Many people on the Internet and social media have created fitness accounts or share their daily workouts on their Instagram stories. These posts can be very inspirational, but also challenging to avoid – and they leave you comparing your movements to other influencers or peers. 

Credit: Stylist

Whether it’s questioning, “Should I be doing their specific workouts to look like them?” or “Am I not working hard enough?” this culture of comparison can be an unhealthy environment that breeds burnout and a harmful headspace. 

I used to think that if I did not sweat and make myself feel exhausted or sore the next day, perhaps my workout was unproductive, or maybe I didn’t burn enough calories. 

The pandemic greatly altered my workout routine, along with the rest of the world, as gyms closed down and social distancing became an obstacle. 

There are limited options to exercise here at Wake Forest, as the gym is only partially open, and purchasing workout classes off campus can get very pricey for a college student. 

During my first semester, I typically engaged in runs and walks outside, focusing heavily on HIIT workouts and various circuits. 

I always felt unmotivated to begin these workouts, and they left me feeling tired and lifeless, but I felt the pressure to continue doing them in order to say I’d achieved a workout for the day.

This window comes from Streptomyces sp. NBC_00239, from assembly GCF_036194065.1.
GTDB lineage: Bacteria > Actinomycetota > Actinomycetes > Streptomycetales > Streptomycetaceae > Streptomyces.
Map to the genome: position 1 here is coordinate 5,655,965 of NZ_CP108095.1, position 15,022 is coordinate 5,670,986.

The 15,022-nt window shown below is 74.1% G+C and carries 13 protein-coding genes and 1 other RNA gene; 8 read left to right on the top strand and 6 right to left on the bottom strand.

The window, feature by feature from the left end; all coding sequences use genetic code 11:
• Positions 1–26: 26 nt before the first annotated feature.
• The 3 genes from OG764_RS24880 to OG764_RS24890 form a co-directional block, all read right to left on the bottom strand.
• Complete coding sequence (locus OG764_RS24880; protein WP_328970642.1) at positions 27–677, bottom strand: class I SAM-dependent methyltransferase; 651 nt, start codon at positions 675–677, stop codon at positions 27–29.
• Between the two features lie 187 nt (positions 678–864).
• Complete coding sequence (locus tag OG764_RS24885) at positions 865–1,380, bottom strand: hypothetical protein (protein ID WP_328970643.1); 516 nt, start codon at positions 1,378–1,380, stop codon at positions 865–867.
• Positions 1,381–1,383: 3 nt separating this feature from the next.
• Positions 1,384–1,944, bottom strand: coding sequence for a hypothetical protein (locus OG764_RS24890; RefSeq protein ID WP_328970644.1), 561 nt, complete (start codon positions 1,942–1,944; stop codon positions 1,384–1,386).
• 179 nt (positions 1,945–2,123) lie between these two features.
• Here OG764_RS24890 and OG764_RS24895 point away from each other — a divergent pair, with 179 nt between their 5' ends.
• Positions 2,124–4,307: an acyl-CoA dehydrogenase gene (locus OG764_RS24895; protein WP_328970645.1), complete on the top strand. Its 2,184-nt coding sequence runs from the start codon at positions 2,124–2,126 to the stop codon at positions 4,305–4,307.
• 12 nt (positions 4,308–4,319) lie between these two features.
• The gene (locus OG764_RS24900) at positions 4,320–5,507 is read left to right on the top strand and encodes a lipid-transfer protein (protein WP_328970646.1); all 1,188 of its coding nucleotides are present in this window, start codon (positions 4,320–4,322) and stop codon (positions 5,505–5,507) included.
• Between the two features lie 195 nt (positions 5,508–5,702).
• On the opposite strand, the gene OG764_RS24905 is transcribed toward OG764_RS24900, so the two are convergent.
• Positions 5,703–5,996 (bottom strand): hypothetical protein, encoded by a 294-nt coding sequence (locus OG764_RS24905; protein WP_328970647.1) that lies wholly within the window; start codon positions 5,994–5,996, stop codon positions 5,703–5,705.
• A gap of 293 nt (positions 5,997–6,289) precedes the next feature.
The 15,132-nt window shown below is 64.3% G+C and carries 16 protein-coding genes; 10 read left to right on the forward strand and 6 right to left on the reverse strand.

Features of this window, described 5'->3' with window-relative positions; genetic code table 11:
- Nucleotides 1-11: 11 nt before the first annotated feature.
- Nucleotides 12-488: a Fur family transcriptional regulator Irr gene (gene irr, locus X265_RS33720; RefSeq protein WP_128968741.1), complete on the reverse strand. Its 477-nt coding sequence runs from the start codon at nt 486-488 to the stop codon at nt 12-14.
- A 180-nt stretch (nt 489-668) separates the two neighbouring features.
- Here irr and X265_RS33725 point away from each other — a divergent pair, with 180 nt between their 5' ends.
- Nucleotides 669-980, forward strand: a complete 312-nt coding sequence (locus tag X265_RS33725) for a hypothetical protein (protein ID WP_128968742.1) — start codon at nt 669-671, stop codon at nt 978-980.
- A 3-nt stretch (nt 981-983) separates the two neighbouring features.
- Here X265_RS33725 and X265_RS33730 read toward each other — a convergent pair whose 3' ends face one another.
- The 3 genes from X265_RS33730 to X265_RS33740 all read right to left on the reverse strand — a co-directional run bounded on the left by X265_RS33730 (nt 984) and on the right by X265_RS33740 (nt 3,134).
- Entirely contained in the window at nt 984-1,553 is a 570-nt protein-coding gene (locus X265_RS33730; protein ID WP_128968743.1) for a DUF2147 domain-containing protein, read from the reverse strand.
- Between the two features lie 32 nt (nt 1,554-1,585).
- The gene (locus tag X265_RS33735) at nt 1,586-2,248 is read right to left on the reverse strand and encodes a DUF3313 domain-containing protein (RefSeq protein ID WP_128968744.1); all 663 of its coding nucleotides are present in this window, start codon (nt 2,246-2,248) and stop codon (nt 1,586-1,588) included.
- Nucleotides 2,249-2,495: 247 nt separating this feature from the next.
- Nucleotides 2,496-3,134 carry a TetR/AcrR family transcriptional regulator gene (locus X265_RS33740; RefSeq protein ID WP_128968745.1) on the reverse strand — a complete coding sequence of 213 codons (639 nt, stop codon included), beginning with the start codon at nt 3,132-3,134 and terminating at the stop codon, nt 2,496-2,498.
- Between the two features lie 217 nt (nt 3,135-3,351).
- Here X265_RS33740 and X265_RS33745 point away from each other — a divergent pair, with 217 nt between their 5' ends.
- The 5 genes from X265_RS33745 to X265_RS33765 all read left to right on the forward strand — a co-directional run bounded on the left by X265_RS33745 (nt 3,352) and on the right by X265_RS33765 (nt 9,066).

After winter break and returning to campus, I knew something had to change, as my routine before had not improved my physical or mental health. 

I had heard of friends who’d used Melissa Wood Health videos, and I had actually participated in several with my friends over the summertime, but had never really thought too much about it again. 

I decided to sign up for the free seven day trial and fell in love with her content. 

Her voice and words were soothing, and brought such a unique energy that left me calmed and inspired throughout the entire workout. I felt like I could customize what I wanted to do each day as she separates her videos by length and area of focus. 

I challenged myself for the month of February by participating in her monthly challenge, where she offers a calendar of daily videos and meditations to complete. 

Feeling so at peace with myself, and feeling my body get stronger, I continue to do her workouts and guided meditations every day. 

I will say that after each video, I am not dripping in sweat, but my muscles feel the burn and intensity of what she had just instructed me to do. 

Credit: Melissa Wood Health

My goal with this article is not to sway one away from completing higher intensity workouts, but to encourage readers to listen to their bodies and stay in tune with what works best for them. 

I still enjoy incorporating a run, or perhaps a cycling or cardio class into my routine, while still remaining aware that this does not constitute a full workout. 

Allowing yourself to switch your mindset on what it means to truly exercise and get your body moving can be a large obstacle to overcome. It can be very difficult with the looming voice of society telling us what to do when it comes to exercise, but luckily, the resources we need are accessible in order to shift our focus to staying grounded and connected with ourselves.